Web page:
# Is there a public-key cryptography method that enables public keys to be much smaller than private keys?

Does a public key cryptography method that enables the public key to be orders of magnitude smaller than the private key exist?

• Yes. $\:$ It's called "pad the private key". $\;\;\;\;$ – user991 May 25 '14 at 6:58
• Stretching a secret key often appears in the context of leakage-resilient cryptography. – xagawa May 27 '14 at 2:48

In practice the leaves are not usually all stored, but derived from a shorter key. Even then it may be useful to store e.g. $O(h)$ hashes to accelerate signing, where $h$ is the tree height. With CMSS (pdf) $T$ levels of trees are generated and the signer stores the verification keys for the active tree at each level, which is about $T$ times as much data as the public key.
Yes, there are public-key cryptographic systems with a public key orders of magnitude smaller than the private key. One way to illustrate this is modifying a cryptosystem to make its private key larger: as noted by Ricky Demer we can use padding; another example would be an RSA variant where the private exponent $d$ is replaced by $d'=((p-1)\cdot(q-1))^{(10^3)}+d$, making the private key $3$ orders of magnitude larger than the public key.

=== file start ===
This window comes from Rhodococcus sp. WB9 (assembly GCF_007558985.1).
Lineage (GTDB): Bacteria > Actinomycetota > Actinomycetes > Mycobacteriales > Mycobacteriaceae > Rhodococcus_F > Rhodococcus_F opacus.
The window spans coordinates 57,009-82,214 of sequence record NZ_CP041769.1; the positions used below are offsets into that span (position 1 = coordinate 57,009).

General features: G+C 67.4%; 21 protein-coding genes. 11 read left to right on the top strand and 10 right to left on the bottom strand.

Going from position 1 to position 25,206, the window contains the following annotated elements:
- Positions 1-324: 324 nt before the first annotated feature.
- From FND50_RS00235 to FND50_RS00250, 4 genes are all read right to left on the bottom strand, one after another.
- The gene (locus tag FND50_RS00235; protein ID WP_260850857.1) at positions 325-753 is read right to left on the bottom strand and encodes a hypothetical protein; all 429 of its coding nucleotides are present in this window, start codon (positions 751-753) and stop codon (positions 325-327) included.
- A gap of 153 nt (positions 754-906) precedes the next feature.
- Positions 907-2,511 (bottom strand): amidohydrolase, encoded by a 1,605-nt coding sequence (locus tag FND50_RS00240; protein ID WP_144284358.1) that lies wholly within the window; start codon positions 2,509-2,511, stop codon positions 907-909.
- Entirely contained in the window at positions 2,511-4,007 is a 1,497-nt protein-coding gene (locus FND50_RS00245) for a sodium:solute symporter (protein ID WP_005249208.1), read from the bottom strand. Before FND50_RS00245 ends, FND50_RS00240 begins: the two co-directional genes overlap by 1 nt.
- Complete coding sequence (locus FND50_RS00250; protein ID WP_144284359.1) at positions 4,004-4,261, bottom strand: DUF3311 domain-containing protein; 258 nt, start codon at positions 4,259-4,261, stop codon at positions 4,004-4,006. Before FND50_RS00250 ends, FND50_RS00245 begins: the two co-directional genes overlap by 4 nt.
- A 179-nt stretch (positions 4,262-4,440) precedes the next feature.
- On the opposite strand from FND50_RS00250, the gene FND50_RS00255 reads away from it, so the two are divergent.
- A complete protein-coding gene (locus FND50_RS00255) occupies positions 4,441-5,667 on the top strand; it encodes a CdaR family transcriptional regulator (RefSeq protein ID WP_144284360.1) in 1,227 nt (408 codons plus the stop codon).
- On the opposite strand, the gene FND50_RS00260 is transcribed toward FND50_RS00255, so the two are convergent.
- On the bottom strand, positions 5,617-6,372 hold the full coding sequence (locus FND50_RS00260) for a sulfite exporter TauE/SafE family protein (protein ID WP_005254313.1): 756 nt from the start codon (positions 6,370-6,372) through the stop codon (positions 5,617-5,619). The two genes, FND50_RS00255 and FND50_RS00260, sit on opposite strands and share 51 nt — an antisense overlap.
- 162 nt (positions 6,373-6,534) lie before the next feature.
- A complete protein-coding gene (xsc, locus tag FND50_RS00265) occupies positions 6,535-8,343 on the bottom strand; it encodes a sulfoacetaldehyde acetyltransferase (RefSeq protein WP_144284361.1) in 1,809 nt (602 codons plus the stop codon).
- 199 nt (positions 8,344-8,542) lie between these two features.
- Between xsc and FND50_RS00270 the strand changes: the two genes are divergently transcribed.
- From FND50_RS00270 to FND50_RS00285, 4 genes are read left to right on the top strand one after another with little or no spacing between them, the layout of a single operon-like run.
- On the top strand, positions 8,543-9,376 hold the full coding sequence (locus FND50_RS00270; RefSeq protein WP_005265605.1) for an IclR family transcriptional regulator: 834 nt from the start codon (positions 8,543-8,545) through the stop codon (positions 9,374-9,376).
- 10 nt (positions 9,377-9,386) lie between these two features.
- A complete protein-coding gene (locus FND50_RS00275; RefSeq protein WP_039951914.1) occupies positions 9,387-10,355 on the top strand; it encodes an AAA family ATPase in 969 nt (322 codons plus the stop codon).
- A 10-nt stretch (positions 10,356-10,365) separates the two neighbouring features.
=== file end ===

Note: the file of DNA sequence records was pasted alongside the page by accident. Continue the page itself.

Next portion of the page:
• Note that second-preimage resistance is not necessarily sufficient for this answer's last paragraph, since the original signature verification key is not necessarily uniformly distributed, and even when it is uniformly distributed, the adversary can see signatures for it. $\:$ In general, an eTCR property would suffice, although the signatures would also need to include the hash's randomness. $\;\;\;\;$ – user991 May 26 '14 at 5:39